Friday, 07 February 2020 17:27


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The Symbiocity Kenya project has made tremendous strides since iception inception in 2015. Some of the landmark achievements of the project thus far include: development of a toolkit for inclusive urban development dubbed ‘’Planning our towns”, impactful projects in the pilot counties, development of guidelines for place making (which is paramount for any urban sector), several successful capacity building sessions for county practitioners, among others. All these have drawn the country closer to sustainable urban development which was their high level expectation.
The Miji Endelevu project has not gone without its share of challenges. According to the project manager, the project still faces schedule constraints.
During this period ending in December 2020, Symbiocity Kenya’s objective is to implement the change projects as well as facilitate peer learning amongst counties. Mr. Mbwika, the project manager, pointed the need for early planning to achieve desired results. “We are planners, therefore, we have a tendency to prepare ahead of time to ensure things run smoothly. To this end, we have had several stakeholder meetings just to sit and look ahead of time about the things that we need to execute this year. What we plan for this year is basically to implement the change projects.’’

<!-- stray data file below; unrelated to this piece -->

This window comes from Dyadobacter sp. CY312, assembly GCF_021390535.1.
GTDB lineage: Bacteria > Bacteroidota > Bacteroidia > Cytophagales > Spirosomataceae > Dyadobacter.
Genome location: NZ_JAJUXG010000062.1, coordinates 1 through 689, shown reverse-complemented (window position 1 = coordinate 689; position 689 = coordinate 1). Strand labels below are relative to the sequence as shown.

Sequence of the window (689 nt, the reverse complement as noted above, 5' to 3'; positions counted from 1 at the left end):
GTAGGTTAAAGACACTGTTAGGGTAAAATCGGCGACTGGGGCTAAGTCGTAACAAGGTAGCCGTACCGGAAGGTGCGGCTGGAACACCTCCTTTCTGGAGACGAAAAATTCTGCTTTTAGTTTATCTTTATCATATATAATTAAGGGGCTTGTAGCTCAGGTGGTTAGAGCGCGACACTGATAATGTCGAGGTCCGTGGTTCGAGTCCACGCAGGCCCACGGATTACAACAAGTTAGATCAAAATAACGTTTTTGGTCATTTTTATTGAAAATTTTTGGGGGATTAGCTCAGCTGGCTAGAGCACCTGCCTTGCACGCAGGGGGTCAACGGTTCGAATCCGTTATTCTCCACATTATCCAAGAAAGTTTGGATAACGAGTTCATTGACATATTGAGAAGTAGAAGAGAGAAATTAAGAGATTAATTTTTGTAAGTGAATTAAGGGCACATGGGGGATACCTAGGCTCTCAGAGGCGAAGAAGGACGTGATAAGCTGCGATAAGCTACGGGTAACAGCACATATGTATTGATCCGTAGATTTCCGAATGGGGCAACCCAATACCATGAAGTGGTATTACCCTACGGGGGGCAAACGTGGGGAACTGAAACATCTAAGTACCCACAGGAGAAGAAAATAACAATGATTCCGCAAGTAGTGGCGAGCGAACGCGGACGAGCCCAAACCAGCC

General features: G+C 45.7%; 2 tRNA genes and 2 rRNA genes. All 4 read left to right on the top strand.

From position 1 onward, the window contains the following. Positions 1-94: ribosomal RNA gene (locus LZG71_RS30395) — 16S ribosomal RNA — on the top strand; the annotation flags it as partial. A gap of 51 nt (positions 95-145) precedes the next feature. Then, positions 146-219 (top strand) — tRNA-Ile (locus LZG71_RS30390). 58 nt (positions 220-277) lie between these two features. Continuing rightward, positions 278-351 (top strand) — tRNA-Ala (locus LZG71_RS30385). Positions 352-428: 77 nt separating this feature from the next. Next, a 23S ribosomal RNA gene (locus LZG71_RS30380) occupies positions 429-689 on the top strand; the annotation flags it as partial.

The project has focused on transparency and accountability in its implementation and especially in it procurement processes. To this point, the project has not had any negative procurement issues towards it. “The county does procurement, COG reviews through a ratification process and if the document is okay, we issue the county with no objection, which is basically a greenlight to get in to contracts with suppliers. An auditor from the Embassy is also expected to come and oversee the ratification process. For a county’s procurement process to be termed successful, it must have complied with Public Procurement and Asset Disposal Act, 2015 as well the Symbiocity Kenya implementation framework and guidelines,” he continued.
The aspiration of the Symbiocity Kenya is that the capacity building done among urban planning experts in the counties as well as the lessons learnt from the 7 pilot counties would be replicated in all the other counties to cause a revolution in sustainable urban development in Kenya.
Miji Endelevu or the Symbiocity Kenya Project is a partnership between the Council of Governors (COG) and the Sweden Association of Local Authorities and Regions (SALAR), to purposely test integrated urban solutions and strengthen planning capacity of the 7 towns in the 7 pilot counties in Kenya, selected through a competitive process in 2016. The towns are Mbita of Homabay County, Ahero of Kisumu County, Kwa Vonza town of Kitui County, Ontulili of Meru County, Njoro of Nakuru County, Kiminini of Trans Nzoia County and Butere of Kakamega County.

Read 1233 times Last modified on Thursday, 20 February 2020 08:15